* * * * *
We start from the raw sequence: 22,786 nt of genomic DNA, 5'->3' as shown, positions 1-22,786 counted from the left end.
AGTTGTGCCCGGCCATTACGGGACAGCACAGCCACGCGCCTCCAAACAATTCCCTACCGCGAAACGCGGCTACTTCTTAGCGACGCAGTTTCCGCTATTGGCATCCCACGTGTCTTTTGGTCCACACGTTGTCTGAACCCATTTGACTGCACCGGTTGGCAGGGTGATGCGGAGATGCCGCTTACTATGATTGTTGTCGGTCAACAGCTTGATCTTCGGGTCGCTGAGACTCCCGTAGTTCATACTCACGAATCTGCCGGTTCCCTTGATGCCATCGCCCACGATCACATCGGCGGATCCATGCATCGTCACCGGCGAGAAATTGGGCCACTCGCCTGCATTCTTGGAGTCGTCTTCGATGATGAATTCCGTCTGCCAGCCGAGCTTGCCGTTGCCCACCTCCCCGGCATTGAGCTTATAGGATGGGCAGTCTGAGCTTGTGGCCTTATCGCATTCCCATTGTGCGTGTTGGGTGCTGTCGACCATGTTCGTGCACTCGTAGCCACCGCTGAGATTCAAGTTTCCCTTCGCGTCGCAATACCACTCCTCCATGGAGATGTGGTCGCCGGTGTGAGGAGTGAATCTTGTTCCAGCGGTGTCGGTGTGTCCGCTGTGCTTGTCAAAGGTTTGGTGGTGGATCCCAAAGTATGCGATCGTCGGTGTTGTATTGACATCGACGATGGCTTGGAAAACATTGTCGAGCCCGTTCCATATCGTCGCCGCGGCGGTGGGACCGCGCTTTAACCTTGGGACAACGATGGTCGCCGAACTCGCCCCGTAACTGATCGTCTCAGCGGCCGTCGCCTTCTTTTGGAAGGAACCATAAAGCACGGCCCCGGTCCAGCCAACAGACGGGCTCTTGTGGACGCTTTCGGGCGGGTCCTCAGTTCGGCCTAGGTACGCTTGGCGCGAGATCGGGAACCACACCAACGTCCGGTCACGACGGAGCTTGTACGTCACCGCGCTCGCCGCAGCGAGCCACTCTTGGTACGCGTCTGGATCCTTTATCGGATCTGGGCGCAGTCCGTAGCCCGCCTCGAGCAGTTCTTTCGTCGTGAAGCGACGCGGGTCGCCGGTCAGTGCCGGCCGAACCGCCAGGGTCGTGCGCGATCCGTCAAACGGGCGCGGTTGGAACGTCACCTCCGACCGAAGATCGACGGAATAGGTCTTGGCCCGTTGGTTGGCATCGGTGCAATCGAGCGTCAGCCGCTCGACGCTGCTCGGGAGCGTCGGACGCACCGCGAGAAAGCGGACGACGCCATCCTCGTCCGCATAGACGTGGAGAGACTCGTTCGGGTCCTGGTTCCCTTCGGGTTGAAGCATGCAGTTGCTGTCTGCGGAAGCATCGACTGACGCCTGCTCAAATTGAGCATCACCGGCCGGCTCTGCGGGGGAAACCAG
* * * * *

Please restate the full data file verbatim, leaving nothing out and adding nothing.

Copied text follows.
We start from the raw sequence: 22,786 nt of genomic DNA, 5'->3' as shown, positions 1-22,786 counted from the left end.
AGTTGTGCCCGGCCATTACGGGACAGCACAGCCACGCGCCTCCAAACAATTCCCTACCGCGAAACGCGGCTACTTCTTAGCGACGCAGTTTCCGCTATTGGCATCCCACGTGTCTTTTGGTCCACACGTTGTCTGAACCCATTTGACTGCACCGGTTGGCAGGGTGATGCGGAGATGCCGCTTACTATGATTGTTGTCGGTCAACAGCTTGATCTTCGGGTCGCTGAGACTCCCGTAGTTCATACTCACGAATCTGCCGGTTCCCTTGATGCCATCGCCCACGATCACATCGGCGGATCCATGCATCGTCACCGGCGAGAAATTGGGCCACTCGCCTGCATTCTTGGAGTCGTCTTCGATGATGAATTCCGTCTGCCAGCCGAGCTTGCCGTTGCCCACCTCCCCGGCATTGAGCTTATAGGATGGGCAGTCTGAGCTTGTGGCCTTATCGCATTCCCATTGTGCGTGTTGGGTGCTGTCGACCATGTTCGTGCACTCGTAGCCACCGCTGAGATTCAAGTTTCCCTTCGCGTCGCAATACCACTCCTCCATGGAGATGTGGTCGCCGGTGTGAGGAGTGAATCTTGTTCCAGCGGTGTCGGTGTGTCCGCTGTGCTTGTCAAAGGTTTGGTGGTGGATCCCAAAGTATGCGATCGTCGGTGTTGTATTGACATCGACGATGGCTTGGAAAACATTGTCGAGCCCGTTCCATATCGTCGCCGCGGCGGTGGGACCGCGCTTTAACCTTGGGACAACGATGGTCGCCGAACTCGCCCCGTAACTGATCGTCTCAGCGGCCGTCGCCTTCTTTTGGAAGGAACCATAAAGCACGGCCCCGGTCCAGCCAACAGACGGGCTCTTGTGGACGCTTTCGGGCGGGTCCTCAGTTCGGCCTAGGTACGCTTGGCGCGAGATCGGGAACCACACCAACGTCCGGTCACGACGGAGCTTGTACGTCACCGCGCTCGCCGCAGCGAGCCACTCTTGGTACGCGTCTGGATCCTTTATCGGATCTGGGCGCAGTCCGTAGCCCGCCTCGAGCAGTTCTTTCGTCGTGAAGCGACGCGGGTCGCCGGTCAGTGCCGGCCGAACCGCCAGGGTCGTGCGCGATCCGTCAAACGGGCGCGGTTGGAACGTCACCTCCGACCGAAGATCGACGGAATAGGTCTTGGCCCGTTGGTTGGCATCGGTGCAATCGAGCGTCAGCCGCTCGACGCTGCTCGGGAGCGTCGGACGCACCGCGAGAAAGCGGACGACGCCATCCTCGTCCGCATAGACGTGGAGAGACTCGTTCGGGTCCTGGTTCCCTTCGGGTTGAAGCATGCAGTTGCTGTCTGCGGAAGCATCGACTGACGCCTGCTCAAATTGAGCATCACCGGCCGGCTCTGCGGGGGAAACCAG